Sook-Hee (Kim Tae-ri) is a city pickpocket who poses as a lady’s maid, earning a job as the handmaiden to Lady Hideko (Min-hee Kim). She’s a parentless heiress living in the countryside with her deceased aunt’s husband, Kouzuki (Jin-woong Jo), a collector of rare illustrated manuscripts. His mansion is divided into two styles — Japanese and Western, and the estate and its grounds seem virtually edible: emerald-green lawns and ancient cherry trees bursting with pink-white blooms. But the beauty of the place conceals a cultivated rot beneath the surface. In the same way, every single character is not exactly what he or she appears to be.

Take, for instance, the handsome art instructor Count Fujiwara (Jung-woo Ha). He’s no count, in fact, but an old, crooked acquaintance of Sook-Hee’s. And he’s counting on her strategic position as Hideko’s closest companion to abet his courtship of the rich young lady.

Sook-Hee is desperate for the cut of her fortune, if Fujiwara succeeds. But her task is complicated by a growing attraction to her mistress, paving the way for several scenes that make the most of the subliminal eroticism of the buttons, stays, bows, laces and yards of silk that bind Lady Hideko’s body. More than simple titillation, the movie’s more explicit sex scenes reinforce its theme about women uniting in their struggle to escape the oppression of men and society at large. Oh, they’re also hot.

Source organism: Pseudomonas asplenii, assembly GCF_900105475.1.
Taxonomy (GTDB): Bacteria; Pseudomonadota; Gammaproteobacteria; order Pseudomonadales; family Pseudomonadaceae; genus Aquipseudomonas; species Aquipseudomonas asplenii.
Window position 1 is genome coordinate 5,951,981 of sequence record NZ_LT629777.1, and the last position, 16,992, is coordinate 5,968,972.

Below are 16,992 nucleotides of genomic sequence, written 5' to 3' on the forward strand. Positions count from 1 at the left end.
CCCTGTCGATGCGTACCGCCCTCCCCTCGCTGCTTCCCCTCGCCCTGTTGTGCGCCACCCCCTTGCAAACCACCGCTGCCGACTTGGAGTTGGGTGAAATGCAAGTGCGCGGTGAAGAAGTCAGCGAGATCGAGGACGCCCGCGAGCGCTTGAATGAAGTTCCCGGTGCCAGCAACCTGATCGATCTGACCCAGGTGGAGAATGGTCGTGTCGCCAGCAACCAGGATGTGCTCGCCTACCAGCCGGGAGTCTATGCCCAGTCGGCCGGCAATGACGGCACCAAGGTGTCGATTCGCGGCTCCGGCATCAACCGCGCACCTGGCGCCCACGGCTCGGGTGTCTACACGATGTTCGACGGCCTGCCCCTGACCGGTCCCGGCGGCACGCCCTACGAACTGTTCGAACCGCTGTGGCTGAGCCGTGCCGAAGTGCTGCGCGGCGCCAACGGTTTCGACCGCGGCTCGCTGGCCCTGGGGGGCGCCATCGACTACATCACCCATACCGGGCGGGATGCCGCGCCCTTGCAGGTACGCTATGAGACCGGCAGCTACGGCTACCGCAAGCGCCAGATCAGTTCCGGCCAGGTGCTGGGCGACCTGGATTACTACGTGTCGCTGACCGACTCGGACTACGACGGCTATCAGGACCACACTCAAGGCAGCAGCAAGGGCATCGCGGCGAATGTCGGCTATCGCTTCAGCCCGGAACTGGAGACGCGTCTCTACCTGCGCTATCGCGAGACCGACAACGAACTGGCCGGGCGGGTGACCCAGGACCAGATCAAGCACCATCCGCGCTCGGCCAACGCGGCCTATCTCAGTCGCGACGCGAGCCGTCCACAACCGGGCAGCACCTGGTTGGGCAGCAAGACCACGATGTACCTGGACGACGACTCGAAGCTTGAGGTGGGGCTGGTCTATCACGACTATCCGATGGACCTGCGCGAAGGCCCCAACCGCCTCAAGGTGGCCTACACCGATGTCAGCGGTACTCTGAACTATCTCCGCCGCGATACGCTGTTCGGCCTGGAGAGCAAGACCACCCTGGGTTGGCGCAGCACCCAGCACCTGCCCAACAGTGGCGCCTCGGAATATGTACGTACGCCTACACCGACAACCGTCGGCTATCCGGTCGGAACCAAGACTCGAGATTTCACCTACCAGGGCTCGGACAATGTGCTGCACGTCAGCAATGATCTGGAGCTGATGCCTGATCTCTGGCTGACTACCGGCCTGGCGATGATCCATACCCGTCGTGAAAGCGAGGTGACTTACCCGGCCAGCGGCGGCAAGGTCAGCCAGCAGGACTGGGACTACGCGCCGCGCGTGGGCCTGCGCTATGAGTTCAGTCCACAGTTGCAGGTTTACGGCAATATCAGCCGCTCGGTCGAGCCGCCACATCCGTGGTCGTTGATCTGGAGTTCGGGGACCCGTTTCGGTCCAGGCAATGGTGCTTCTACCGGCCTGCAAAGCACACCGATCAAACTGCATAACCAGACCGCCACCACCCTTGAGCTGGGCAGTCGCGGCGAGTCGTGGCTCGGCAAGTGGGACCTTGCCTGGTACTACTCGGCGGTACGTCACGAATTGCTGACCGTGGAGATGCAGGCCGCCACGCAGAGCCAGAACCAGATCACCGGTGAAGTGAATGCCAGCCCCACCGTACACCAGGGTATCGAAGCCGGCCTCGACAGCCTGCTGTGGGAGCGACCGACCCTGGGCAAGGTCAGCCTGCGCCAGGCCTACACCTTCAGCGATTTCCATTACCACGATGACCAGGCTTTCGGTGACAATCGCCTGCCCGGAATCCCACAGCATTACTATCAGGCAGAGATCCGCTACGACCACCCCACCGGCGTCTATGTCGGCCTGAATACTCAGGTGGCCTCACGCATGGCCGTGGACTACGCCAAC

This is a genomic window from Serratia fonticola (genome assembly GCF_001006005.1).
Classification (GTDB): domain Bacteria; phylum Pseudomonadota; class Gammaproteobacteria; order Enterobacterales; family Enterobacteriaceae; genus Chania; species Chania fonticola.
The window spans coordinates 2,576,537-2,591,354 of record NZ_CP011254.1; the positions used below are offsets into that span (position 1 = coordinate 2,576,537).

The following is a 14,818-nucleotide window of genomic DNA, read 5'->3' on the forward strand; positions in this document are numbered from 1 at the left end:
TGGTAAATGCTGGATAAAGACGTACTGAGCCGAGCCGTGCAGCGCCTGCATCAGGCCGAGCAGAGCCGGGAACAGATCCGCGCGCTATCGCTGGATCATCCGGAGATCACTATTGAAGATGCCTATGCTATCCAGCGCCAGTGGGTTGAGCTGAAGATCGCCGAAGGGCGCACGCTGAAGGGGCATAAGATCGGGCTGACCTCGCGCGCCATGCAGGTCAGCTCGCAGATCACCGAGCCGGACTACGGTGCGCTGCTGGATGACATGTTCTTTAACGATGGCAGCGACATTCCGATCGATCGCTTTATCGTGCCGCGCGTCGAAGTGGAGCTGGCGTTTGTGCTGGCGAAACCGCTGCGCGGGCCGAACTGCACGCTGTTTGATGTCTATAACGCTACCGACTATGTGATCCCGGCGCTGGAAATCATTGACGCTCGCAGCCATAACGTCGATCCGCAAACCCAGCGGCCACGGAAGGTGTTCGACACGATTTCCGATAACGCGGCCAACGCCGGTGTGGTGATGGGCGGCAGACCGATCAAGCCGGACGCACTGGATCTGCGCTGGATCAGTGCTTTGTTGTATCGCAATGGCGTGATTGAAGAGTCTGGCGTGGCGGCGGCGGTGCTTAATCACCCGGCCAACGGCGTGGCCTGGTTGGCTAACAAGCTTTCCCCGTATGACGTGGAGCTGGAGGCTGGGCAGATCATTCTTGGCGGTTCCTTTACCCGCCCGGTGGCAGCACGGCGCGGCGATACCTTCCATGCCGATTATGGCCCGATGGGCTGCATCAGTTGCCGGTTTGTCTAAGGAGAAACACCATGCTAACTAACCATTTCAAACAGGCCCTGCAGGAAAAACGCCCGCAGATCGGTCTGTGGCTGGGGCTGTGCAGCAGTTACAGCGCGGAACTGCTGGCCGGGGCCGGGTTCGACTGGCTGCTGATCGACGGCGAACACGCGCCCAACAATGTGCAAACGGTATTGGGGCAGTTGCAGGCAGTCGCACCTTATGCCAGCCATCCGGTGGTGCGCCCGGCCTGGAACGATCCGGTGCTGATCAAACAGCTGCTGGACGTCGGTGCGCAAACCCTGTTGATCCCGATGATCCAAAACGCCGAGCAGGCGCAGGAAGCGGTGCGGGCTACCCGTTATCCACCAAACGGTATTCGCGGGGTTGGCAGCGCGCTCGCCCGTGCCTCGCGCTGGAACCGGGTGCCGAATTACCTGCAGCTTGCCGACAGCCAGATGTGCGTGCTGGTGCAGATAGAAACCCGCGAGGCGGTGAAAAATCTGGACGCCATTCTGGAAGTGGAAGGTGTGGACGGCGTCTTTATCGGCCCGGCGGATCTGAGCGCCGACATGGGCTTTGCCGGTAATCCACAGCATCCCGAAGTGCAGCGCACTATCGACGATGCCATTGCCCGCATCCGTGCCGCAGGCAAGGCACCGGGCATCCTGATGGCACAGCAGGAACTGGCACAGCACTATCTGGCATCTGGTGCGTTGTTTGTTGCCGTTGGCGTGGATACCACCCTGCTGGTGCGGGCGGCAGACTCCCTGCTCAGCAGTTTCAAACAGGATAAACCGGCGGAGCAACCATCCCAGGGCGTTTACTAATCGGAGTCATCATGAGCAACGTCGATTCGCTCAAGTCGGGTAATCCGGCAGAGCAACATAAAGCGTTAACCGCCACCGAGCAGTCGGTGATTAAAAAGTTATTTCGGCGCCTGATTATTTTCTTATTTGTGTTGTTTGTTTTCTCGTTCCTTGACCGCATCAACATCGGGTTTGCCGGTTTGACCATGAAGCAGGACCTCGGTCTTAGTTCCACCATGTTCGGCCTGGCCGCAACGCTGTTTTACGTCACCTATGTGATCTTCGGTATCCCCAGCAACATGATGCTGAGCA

To go much further into The Handmaiden’s plot would be to rob surprise from anyone who has not read the Waters novel. There are still discoveries even for those who have, because Park’s adaptation is pretty loose following the film’s midway point — which contains a dramatic reversal that’s probably the most satisfying such moment in a movie since The Sixth Sense’s big reveal.

One warning to the squeamish, though. Park dispenses with Waters’ final, enjoyable plot twist. Instead, in the last third he amps up the lurid, psychosexual tone he’s known for. Things get so extreme, you won’t know whether to giggle or be grossed out. (Among the morbid details, there’s a spectacular call-out to the infamous octopus-eating scene from Oldboy.) But if you can stomach the director’s yen for the ick, he delivers a sumptuous, sensual melodrama you’ll be thinking about for a long time.